Tag: linkedin

Career Coaching in a Recession

I was speaking to a friend earlier today. Really, I was helping him to get his CV updated and to tidy up his cover letter. Unfortunately, that was more work than I thought it was.

He has been with his company for a few years, has been in a few jobs, however the recession makes him fear he might lose his job soon.

So he asked me to look into that and since I run my own consulting and coaching business I was more than happy to do that.

He was pleased with the fresh input I gave him for his CV, the way he can sell himself much better now. And, he also is much more confident to apply for jobs and do his cover letters too.

I said, no problem, anytime. He answered that he would like to pay me but instead suggested to pay 2% of his new job’s salary to me. With his position, that could be a nice promise if he keeps it.

Maybe I should offer that to everyone – if you run your CV by me and cover letter, I help you to identify your goals, aims and objectives to where you want to be and coach you to find a job. You then pay me an agreed percentage of your new salary.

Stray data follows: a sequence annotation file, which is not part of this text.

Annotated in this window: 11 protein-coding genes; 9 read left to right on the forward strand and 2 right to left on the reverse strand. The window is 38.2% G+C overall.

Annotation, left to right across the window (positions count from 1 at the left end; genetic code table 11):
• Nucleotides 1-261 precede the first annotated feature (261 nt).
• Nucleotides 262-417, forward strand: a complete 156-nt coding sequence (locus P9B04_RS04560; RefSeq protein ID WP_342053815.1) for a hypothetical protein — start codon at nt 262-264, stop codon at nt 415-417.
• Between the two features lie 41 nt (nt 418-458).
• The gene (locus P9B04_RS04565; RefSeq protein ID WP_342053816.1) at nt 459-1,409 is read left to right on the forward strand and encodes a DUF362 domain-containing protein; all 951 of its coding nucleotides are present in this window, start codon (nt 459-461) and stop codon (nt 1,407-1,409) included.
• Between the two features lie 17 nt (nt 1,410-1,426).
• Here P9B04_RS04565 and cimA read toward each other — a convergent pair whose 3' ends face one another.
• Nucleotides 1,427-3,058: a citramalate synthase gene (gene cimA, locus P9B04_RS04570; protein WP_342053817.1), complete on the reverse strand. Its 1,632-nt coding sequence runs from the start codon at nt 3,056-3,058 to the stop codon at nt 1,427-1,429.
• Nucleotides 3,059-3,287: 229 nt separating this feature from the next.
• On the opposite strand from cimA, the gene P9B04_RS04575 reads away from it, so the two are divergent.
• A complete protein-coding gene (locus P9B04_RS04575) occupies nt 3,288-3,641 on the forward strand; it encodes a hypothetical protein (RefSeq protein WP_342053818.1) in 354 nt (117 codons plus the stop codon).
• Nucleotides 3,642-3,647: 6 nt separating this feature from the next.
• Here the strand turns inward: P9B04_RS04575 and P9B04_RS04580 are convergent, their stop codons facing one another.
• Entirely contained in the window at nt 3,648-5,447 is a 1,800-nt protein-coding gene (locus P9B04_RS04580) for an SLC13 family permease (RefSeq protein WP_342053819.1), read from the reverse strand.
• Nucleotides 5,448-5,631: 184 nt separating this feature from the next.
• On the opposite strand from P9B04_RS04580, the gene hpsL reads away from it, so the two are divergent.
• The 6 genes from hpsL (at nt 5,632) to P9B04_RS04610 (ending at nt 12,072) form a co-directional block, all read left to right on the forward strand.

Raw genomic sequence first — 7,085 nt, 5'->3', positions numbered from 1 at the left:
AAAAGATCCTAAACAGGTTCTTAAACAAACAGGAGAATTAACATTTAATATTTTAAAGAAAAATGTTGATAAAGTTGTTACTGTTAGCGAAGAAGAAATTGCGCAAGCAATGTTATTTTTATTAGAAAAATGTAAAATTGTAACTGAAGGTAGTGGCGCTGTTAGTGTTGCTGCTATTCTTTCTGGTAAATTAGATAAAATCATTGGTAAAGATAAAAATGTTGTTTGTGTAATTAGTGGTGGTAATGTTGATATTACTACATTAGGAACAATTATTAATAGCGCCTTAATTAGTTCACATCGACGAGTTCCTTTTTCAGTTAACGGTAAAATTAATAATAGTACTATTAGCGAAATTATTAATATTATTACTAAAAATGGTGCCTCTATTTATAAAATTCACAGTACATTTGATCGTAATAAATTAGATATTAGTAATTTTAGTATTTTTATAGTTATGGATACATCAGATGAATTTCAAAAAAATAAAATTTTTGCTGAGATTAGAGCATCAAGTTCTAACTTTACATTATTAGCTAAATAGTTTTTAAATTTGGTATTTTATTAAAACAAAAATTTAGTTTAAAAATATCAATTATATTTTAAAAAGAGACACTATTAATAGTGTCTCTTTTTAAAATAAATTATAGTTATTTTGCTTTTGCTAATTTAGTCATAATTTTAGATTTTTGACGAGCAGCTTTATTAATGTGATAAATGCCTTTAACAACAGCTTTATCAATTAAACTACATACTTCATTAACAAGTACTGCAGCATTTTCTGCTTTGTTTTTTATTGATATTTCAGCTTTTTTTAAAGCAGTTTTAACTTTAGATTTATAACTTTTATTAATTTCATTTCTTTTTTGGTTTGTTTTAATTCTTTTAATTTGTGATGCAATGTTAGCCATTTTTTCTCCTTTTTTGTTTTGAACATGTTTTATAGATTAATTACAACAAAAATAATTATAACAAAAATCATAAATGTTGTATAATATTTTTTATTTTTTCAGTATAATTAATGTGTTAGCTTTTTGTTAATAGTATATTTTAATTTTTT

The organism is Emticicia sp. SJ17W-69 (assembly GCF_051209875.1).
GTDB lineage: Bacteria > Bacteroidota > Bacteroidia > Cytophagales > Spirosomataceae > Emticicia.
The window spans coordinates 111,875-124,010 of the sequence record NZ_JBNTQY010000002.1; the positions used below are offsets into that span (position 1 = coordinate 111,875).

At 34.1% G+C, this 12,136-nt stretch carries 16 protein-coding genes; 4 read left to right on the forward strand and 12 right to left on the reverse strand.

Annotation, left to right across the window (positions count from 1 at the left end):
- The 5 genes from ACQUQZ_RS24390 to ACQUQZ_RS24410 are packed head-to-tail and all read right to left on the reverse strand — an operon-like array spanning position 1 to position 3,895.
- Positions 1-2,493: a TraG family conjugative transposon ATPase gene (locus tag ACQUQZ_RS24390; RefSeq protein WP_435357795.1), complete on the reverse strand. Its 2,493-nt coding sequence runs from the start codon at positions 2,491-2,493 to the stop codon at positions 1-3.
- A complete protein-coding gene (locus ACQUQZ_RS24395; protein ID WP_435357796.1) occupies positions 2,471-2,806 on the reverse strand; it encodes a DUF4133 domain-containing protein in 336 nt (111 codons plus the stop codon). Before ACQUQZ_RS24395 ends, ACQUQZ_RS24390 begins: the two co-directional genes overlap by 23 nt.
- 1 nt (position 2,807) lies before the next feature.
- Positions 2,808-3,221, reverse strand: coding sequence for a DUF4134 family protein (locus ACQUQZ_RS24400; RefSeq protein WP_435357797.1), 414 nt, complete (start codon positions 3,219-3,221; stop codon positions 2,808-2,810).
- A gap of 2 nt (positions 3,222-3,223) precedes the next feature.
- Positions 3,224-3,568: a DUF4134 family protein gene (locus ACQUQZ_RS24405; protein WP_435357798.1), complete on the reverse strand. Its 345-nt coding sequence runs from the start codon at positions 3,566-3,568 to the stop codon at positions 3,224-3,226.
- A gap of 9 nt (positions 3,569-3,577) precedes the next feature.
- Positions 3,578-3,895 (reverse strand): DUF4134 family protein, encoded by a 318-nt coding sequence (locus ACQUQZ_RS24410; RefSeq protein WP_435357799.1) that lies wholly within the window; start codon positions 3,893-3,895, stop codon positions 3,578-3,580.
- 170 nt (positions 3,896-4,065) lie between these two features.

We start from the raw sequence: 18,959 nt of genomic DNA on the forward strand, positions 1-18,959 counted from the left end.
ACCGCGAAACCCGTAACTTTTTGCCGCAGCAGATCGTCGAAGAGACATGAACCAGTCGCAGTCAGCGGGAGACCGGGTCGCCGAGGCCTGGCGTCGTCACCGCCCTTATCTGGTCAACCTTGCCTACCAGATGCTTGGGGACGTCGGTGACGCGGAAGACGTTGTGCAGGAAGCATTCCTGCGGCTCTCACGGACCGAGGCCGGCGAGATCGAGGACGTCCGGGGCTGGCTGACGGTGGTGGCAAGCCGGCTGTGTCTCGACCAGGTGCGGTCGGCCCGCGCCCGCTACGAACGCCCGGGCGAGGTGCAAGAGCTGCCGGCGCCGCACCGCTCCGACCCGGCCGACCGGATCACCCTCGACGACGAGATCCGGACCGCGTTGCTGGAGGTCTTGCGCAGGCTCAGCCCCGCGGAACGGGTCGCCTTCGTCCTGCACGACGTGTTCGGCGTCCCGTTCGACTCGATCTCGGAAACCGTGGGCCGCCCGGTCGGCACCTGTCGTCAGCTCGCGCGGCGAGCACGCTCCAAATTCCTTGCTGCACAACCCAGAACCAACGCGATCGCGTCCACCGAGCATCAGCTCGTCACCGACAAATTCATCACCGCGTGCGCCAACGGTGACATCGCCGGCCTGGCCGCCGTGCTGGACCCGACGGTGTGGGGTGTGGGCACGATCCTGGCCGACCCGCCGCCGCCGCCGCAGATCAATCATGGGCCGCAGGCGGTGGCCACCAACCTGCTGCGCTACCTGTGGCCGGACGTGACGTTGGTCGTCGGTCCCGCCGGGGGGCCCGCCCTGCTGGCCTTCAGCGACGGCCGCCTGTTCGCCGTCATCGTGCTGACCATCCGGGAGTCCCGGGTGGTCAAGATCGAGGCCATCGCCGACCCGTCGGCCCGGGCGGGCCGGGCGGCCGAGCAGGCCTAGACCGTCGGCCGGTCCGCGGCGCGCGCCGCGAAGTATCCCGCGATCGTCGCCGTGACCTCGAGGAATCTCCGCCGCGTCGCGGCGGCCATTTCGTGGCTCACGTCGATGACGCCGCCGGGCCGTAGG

He got me thinking – did I get you thinking?

With Coaching it is all about having a personal consultant that looks at your processes, your aims, your career and identifies where you want to go. S/he helps you to see how you can get there and gives you support on the way. Why not try today?

Contact me through the contact form on the right or via my contact details of cb consulting.

Have a great weekend,
Volker

Online Marketing

Oh Dear,

This morning I replied to the editor of Revolution. A must read for any marketer or anyone in the digital marketing industry.

He asked me if I think there should be any topics that they should cover in details. So I wrote him a rather long email and thought I could recycle it here, slightly amended:

So what are my beliefs interests and thoughts on online and digital marketing?